Oceanic New York

Author:
ISBN: 9780692496916 Year: Pages: 250 DOI: 10.21983/P3.0112.1.00 Language: English
Publisher: punctum books
Subject: Environmental Sciences
Added to DOAB on : 2019-06-12 09:24:38
License:

Loading...
Export citation

Choose an application

Abstract

This volume comprises a three-fold object, Book and Ocean and New York City. If this Book were Ocean, how would it feel between your fingers? Wet and slippery, just a bit warmer or colder than the air around it, since the Ocean is our planet’s greatest reservoir of heat, a sloshing insulator and incubator girdling our globe. If its pages were New York City, how would they abrade your imagination? Human and teeming, endlessly humming along with that same old tune. Imagine that these three things were one thing. All together: Book and Ocean and New York City. During the long historical pause between the day the last sailing ship docked at South Street and that day in October 2012 when Hurricane Sandy brought the waves back in fury, New York turned its back on the sea. This Book remembers that the City was founded on Ocean, peopled by its currents, grew rich on its traffic. The storm taught what we should never have forgotten: under New York’s asphalt lies not beach but Ocean.

Allegories of the Anthropocene

Author:
ISBN: 9781478005582 9781478004103 Year: Pages: 280 Language: English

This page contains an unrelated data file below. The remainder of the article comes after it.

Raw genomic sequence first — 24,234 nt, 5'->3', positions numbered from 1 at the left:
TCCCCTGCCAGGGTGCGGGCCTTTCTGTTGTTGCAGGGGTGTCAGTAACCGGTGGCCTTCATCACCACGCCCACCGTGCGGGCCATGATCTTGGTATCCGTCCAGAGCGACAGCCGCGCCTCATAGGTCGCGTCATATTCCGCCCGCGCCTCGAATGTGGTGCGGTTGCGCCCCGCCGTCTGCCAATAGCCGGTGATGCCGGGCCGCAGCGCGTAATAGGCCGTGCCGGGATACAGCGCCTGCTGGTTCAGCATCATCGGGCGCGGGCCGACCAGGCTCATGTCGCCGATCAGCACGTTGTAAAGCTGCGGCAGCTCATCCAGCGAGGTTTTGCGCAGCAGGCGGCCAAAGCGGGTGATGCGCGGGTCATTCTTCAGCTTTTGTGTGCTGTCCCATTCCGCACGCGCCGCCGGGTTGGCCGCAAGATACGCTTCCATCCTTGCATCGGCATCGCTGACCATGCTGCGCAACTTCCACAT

Publisher: Duke University Press
Subject: Languages and Literatures
Added to DOAB on : 2019-07-19 11:21:14
License:

Loading...
Export citation

Choose an application

Abstract

In Allegories of the Anthropocene Elizabeth M. DeLoughrey traces how indigenous and postcolonial peoples in the Caribbean and Pacific Islands grapple with the enormity of colonialism and anthropogenic climate change through art, poetry, and literature. In these works, authors and artists use allegory as a means to understand the multiscalar complexities of the Anthropocene and to critique the violence of capitalism, militarism, and the postcolonial state. DeLoughrey examines the work of a wide range of artists and writers—including poets Kamau Brathwaite and Kathy Jetñil-Kijiner, Dominican installation artist Tony Capellán, and authors Keri Hulme and Erna Brodber—whose work addresses Caribbean plantations, irradiated Pacific atolls, global flows of waste, and allegorical representations of the ocean and the island. In examining how island writers and artists address the experience of finding themselves at the forefront of the existential threat posed by climate change, DeLoughrey demonstrates how the Anthropocene and empire are mutually constitutive and establishes the vital importance of  allegorical art and literature in understanding our global environmental crisis.&#xD;